For the first time in independent India’s history, hydropower generation from large hydropower projects in India in 2016-17 year fell below 10% of total electricity generation and is likely to go further down in years to come. It is well known that hydropower generation as proportion of total power generation has been going down. However, this proportion is generally seen in terms of installed capacity (measured in Mega Watts), and not actual generation (measured as Million or Billion Units[i]). Continue reading “India’s hydro generation drops to below 10% for the first time”
Summer of 2016 saw thirteen Indian states grappling with severest drought greatly fueling the ongoing depletion of aquifers. Then the supposedly surplus southwest monsoon also fell short by 3 per cent further stressing the falling groundwater table. At the same time the pollution of surface water sources, which function as recharge point for ground water, went uninterrupted.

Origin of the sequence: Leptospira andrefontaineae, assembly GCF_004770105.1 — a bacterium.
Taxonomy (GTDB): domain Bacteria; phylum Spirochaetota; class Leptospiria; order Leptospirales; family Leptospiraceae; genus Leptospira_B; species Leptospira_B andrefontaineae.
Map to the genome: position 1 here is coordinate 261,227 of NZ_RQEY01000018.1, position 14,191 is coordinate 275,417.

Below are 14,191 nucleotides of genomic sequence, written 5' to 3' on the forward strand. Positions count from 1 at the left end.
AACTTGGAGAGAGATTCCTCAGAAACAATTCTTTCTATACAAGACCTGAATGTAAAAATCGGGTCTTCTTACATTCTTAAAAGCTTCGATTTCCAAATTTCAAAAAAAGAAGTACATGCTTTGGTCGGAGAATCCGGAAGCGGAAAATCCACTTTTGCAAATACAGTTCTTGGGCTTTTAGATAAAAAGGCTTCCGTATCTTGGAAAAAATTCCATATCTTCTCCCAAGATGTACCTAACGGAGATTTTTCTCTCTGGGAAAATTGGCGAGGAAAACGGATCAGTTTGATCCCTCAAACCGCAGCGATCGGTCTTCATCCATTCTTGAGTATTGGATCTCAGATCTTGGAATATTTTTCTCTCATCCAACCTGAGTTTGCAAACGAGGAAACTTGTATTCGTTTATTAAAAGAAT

All through the year, Central and many State Governments unveiled several new plans and projects targeting the sustainable consumption of groundwater. The judiciary made various orders to reign in illegal extraction of the finite resource. However, the situation continued to deteriorate.